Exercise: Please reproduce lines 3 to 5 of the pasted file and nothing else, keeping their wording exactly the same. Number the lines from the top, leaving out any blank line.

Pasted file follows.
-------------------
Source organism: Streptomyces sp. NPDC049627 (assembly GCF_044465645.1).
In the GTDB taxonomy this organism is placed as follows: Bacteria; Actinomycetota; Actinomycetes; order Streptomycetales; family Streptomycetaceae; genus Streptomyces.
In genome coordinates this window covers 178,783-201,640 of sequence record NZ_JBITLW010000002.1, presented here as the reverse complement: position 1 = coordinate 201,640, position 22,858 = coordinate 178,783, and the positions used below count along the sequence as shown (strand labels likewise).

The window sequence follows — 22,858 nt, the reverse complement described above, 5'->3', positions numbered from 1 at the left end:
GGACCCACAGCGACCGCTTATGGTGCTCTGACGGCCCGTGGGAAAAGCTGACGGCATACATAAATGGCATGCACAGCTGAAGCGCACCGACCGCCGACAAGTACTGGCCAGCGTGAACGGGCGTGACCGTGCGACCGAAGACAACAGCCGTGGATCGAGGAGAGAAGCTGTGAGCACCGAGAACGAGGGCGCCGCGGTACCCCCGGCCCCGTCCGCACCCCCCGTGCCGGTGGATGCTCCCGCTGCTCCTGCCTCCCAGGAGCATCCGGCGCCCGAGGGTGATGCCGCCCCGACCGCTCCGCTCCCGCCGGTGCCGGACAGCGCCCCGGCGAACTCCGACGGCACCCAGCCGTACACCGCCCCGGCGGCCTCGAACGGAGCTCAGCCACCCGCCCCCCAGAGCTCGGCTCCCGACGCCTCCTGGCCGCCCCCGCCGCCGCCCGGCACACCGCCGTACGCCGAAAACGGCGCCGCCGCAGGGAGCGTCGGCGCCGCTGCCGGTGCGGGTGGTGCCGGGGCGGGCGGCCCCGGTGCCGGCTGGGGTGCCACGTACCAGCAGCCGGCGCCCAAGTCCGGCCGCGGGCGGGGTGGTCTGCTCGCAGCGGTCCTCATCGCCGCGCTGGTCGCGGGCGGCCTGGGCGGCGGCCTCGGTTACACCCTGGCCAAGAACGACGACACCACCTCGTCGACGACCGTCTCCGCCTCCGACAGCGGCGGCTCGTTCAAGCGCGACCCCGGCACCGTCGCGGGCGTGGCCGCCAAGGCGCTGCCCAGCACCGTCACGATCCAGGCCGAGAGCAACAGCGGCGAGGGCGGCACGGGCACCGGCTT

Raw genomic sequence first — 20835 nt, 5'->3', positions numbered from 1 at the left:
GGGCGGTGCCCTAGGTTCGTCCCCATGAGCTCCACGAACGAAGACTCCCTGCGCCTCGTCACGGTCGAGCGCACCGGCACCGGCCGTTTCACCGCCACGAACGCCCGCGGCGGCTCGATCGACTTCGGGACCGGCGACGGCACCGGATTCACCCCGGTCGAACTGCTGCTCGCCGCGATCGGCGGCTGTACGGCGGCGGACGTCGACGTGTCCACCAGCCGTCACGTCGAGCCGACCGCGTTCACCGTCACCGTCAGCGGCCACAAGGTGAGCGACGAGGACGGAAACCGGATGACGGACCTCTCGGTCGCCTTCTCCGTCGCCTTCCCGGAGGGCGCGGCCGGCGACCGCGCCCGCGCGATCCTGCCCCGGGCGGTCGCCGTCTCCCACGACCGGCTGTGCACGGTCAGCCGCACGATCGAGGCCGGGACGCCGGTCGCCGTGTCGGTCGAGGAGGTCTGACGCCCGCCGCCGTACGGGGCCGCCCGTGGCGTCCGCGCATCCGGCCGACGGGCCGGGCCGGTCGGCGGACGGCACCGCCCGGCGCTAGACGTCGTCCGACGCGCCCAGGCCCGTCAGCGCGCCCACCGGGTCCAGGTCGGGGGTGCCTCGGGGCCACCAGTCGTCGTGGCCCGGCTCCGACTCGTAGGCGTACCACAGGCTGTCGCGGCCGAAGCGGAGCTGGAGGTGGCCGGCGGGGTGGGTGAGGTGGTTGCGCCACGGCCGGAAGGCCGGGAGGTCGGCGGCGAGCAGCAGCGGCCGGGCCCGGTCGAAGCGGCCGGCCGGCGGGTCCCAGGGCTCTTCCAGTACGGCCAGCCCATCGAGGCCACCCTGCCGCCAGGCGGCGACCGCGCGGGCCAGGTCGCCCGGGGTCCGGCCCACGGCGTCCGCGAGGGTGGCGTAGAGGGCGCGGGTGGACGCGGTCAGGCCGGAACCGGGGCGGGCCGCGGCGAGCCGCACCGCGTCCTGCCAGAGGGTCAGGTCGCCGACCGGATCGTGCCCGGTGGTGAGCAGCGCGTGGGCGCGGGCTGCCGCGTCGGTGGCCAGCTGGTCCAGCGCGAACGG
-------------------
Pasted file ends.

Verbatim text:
In genome coordinates this window covers 178,783-201,640 of sequence record NZ_JBITLW010000002.1, presented here as the reverse complement: position 1 = coordinate 201,640, position 22,858 = coordinate 178,783, and the positions used below count along the sequence as shown (strand labels likewise).

The window sequence follows — 22,858 nt, the reverse complement described above, 5'->3', positions numbered from 1 at the left end:
GGACCCACAGCGACCGCTTATGGTGCTCTGACGGCCCGTGGGAAAAGCTGACGGCATACATAAATGGCATGCACAGCTGAAGCGCACCGACCGCCGACAAGTACTGGCCAGCGTGAACGGGCGTGACCGTGCGACCGAAGACAACAGCCGTGGATCGAGGAGAGAAGCTGTGAGCACCGAGAACGAGGGCGCCGCGGTACCCCCGGCCCCGTCCGCACCCCCCGTGCCGGTGGATGCTCCCGCTGCTCCTGCCTCCCAGGAGCATCCGGCGCCCGAGGGTGATGCCGCCCCGACCGCTCCGCTCCCGCCGGTGCCGGACAGCGCCCCGGCGAACTCCGACGGCACCCAGCCGTACACCGCCCCGGCGGCCTCGAACGGAGCTCAGCCACCCGCCCCCCAGAGCTCGGCTCCCGACGCCTCCTGGCCGCCCCCGCCGCCGCCCGGCACACCGCCGTACGCCGAAAACGGCGCCGCCGCAGGGAGCGTCGGCGCCGCTGCCGGTGCGGGTGGTGCCGGGGCGGGCGGCCCCGGTGCCGGCTGGGGTGCCACGTACCAGCAGCCGGCGCCCAAGTCCGGCCGCGGGCGGGGTGGTCTGCTCGCAGCGGTCCTCATCGCCGCGCTGGTCGCGGGCGGCCTGGGCGGCGGCCTCGGTTACACCCTGGCCAAGAACGACGACACCACCTCGTCGACGACCGTCTCCGCCTCCGACAGCGGCGGCTCGTTCAAGCGCGACCCCGGCACCGTCGCGGGCGTGGCCGCCAAGGCGCTGCCCAGCACCGTCACGATCCAGGCCGAGAGCAACAGCGGCGAGGGCGGCACGGGCACCGGCTT